This week was scheduled to be the culmination of the ReLIV campaign, the end of a journey we started in March celebrating our Super Bowl LIV championship run. We will continue to ReLIV the pinnacle of last year’s historic season soon, but we believe our collective attention should be focused on the important conversations that are happening in our country.
The senseless murders of George Floyd, Breonna Taylor and Ahmaud Arbery are a grievous reminder of the inequality that exists in our nation. We all have an opportunity and a responsibility to advocate for change.
Part of the mission of the Chiefs is to “Unite Our Community,” and we need unity now more than ever. We will get back to bringing you updates and an inside look at your team in the days to come, but for now, we encourage you to listen to, learn from, and most importantly, love one another.
Kansas City Chiefs: 2017
The reasoning behind making this Chiefs’ draft class the best is pretty simple: Patrick Mahomes. While this was the draft that saw Kansas City land a future league and Super Bowl MVP, Kansas City also drafted running back Kareem Hunt, who led the league in rushing as a rookie before off-field issues led to his premature exit from Kansas City. Defensive end Tanoh Kpassagnon started eight games last season while putting up career highs in sacks, total tackles and tackles for loss.
Reid explained how “Shift The Rose Parade Right” ended up in the Chiefs’ playbook.
“It’s crazy how that works,” Reid said. “Somehow in my file of tape I got that tape a while back, and I looked at it and I’m going, ‘This is unbelievable, some of the stuff they were doing.’ And then by chance this summer I went to a function with my old high school coaches back in Los Angeles.
“The offensive coordinator that we had in high school hands me a tape and he goes, ‘This is the ‘48 Rose Bowl (I had the ‘49 one) ... Coach, Dean Dill was the quarterback for (USC) in this game.’ I go, ‘Oh wow, that’s pretty amazing.’ So I went through it and looked at it, and it was the same plays, so I go, ‘This is going in, we have to put a couple of these plays in, these are incredible plays.’”
The Chiefs practiced “Shift The Rose Parade Right” during the season and waited for just the right time to use it.
Patrick Peterson appears to be among that faction. The 10th-year cornerback — an eight-time Pro Bowl pick and three-time All-Pro selection — spoke highly of Kingsbury, according to the Arizona Republic’s Bob McManaman, linking the offensive-minded Cardinals leader with Kansas City Chiefs head coach Andy Reid.
“Going up against coach’s offense ever day in practice is intriguing,” Peterson said, “because coach has, in my mind and seeing some of the things he came up with last year, he’s definitely a mad scientist when it comes to making plays work.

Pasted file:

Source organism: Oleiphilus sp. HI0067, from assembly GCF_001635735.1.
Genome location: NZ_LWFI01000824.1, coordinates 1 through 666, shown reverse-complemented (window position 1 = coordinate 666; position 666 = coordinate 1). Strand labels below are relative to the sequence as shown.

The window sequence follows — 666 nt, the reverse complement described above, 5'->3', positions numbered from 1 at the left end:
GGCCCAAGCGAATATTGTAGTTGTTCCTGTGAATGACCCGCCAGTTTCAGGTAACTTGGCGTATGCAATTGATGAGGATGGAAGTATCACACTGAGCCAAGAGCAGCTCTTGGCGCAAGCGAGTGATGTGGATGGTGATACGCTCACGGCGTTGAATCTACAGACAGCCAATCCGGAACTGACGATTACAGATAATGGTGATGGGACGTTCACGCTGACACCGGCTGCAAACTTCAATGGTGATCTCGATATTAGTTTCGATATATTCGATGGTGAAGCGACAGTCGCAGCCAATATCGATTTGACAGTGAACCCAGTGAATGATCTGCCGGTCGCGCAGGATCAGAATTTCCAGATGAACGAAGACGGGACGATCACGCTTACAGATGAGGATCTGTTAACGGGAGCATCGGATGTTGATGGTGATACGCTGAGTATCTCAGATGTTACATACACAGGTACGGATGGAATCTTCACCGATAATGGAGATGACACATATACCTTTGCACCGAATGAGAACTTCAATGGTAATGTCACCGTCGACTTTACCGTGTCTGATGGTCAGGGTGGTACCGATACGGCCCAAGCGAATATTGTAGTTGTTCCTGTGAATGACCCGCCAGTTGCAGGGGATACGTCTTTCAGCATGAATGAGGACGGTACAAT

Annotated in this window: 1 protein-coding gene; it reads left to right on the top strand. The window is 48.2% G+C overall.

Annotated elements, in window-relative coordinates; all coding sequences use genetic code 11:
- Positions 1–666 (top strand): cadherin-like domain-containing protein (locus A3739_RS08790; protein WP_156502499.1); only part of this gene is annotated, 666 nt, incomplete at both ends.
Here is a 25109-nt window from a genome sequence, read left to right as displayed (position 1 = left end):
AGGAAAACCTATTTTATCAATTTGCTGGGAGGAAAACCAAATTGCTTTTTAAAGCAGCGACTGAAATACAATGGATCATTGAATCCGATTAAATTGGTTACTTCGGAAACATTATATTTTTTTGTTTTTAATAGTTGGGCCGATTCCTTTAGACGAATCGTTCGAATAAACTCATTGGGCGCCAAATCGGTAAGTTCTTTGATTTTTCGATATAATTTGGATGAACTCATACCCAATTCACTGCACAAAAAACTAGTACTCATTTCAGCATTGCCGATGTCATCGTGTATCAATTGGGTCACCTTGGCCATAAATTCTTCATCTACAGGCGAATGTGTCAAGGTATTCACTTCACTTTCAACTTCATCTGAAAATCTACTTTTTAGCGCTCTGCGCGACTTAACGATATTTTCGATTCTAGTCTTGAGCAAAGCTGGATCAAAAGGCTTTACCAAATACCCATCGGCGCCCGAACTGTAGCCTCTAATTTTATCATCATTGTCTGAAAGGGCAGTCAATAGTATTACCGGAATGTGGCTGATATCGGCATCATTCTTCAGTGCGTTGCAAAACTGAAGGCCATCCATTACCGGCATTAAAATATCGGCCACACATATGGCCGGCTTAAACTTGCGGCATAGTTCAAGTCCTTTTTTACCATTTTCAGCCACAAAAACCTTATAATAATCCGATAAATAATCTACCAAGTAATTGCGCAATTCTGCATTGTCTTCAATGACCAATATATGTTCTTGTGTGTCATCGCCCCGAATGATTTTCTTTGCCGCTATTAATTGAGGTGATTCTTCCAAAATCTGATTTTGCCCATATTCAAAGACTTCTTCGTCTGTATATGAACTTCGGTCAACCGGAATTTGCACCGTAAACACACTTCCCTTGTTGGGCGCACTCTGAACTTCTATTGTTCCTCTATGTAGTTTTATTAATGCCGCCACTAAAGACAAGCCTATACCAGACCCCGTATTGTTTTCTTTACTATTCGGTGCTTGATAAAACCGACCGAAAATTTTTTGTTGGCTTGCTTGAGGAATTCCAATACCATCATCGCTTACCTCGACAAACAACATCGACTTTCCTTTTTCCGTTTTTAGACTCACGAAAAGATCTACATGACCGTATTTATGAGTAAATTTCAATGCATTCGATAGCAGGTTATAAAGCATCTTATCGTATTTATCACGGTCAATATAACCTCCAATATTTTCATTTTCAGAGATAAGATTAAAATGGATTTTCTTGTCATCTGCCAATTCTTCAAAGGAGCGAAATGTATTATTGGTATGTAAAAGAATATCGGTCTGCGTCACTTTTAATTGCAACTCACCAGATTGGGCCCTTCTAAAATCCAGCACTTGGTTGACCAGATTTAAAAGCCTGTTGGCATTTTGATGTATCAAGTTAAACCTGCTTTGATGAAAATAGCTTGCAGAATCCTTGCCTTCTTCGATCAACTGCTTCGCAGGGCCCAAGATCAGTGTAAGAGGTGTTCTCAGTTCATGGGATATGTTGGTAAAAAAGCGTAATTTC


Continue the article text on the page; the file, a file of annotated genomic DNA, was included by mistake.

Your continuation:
“He has a lot of Andy Reid in him.”
2) Kansas City Chiefs
The Kansas City Chiefs are the defending Super Bowl Champions. One look at their roster and you can clearly see the focus on athleticism they’ve shown in recent years. They have elite athletes all over the field on both sides of the ball. So it should come as no surprise that they rank as one of the top teams by RAS grade over the last two decades.
By percentage, the Chiefs had drafted the second-most “Elite” RAS-graded players since the 2001 NFL Draft. Over that period, they have drafted 127 players, with 66 achieving an “Elite” RAS grade of 8.0 or higher, just shy of 52%.
What may come as a surprise though, is just how measured the Chiefs have been in their pursuit of athleticism, particularly at the top of their drafts. Since the 2001 NFL Draft, the Chiefs have drafted 14 players in the first round who qualified for a RAS grade. Only seven of those 14 achieved an “Elite” grade, with four rating as “Good” and three designated with a “Poor” grade. Athleticism matters to the Chiefs, but they’re clearly valuing other factors as well.
Kansas City has won 159 games over the last 20 years. They have also made the playoffs nine times in that same time span, including the last five. In the past two decades, they have also come away with a Super Bowl – the first in what may be several for Patrick Mahomes and the high-flying Chiefs offense.
How many games will the Kansas City Chiefs win in 2020? Exact number
As noted above, a 12-win season has become fairly routine for coach Andy Reid and the Chiefs. As such, exactly 12 wins in 2020 is the betting favorite at +230. The next two favorites are 13 wins (+280) and 11 wins (+285).
The best value on the board is 9 WINS at +1000. A $10 bet will return a profit of $100. Look for the Chiefs to regress and go 4-2 or 3-3 in divisional play. They’ll also play difficult road games against the Baltimore Ravens, Buffalo Bills, Tampa Bay Buccaneers and New Orleans Saints. They’ll host the Houston Texans in the season opener for their toughest non-divisional home game of the 2020.